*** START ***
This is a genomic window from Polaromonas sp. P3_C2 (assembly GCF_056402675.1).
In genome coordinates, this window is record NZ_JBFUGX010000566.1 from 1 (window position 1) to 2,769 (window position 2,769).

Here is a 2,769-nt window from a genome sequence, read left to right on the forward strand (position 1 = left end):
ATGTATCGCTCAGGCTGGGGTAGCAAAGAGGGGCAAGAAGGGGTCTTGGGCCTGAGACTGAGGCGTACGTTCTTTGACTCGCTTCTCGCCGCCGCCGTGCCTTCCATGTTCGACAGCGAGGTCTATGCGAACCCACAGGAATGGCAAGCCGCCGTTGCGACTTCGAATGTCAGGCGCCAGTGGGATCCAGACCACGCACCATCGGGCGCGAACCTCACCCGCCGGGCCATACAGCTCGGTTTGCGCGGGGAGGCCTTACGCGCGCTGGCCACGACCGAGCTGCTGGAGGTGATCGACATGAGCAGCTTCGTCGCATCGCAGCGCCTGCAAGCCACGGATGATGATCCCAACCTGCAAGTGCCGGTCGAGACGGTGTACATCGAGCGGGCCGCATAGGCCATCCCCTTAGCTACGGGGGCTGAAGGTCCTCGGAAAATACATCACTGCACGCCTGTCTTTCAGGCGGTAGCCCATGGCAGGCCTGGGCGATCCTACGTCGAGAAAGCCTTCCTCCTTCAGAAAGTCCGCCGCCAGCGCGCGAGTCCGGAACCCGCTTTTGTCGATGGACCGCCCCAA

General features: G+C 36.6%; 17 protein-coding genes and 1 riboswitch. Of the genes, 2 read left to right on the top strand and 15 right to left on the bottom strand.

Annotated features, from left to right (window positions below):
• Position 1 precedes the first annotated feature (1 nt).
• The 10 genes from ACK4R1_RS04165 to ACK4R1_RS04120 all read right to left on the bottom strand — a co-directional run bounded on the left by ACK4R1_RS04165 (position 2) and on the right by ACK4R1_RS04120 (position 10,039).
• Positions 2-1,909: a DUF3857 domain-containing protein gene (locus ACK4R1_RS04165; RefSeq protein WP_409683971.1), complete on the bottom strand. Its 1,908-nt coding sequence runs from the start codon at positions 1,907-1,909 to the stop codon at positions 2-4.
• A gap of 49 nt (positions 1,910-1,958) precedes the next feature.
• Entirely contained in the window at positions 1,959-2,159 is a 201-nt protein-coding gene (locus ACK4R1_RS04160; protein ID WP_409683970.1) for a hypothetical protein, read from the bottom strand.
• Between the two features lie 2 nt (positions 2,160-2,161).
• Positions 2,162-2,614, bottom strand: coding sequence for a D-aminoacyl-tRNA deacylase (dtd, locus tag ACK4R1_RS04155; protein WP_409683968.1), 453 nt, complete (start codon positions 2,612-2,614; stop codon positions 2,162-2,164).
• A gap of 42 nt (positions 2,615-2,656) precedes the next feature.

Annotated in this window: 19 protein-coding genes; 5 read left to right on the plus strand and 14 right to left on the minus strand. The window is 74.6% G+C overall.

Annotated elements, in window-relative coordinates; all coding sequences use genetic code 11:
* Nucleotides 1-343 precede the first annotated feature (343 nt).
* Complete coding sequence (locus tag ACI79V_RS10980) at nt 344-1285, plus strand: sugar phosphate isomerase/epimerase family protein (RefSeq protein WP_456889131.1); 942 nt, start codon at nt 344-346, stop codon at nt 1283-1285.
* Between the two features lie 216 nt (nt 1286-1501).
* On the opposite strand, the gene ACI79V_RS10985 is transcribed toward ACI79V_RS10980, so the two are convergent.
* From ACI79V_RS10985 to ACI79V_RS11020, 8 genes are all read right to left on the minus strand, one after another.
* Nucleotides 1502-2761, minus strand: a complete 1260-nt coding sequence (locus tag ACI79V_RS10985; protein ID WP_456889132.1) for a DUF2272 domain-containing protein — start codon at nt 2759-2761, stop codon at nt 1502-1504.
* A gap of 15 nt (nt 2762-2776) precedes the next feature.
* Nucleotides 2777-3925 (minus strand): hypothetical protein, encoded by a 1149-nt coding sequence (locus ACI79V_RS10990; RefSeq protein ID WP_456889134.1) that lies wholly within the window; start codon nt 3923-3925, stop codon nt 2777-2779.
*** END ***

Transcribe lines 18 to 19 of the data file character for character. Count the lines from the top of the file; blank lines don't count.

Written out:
* Complete coding sequence (locus tag ACI79V_RS10980) at nt 344-1285, plus strand: sugar phosphate isomerase/epimerase family protein (RefSeq protein WP_456889131.1); 942 nt, start codon at nt 344-346, stop codon at nt 1283-1285.
* Between the two features lie 216 nt (nt 1286-1501).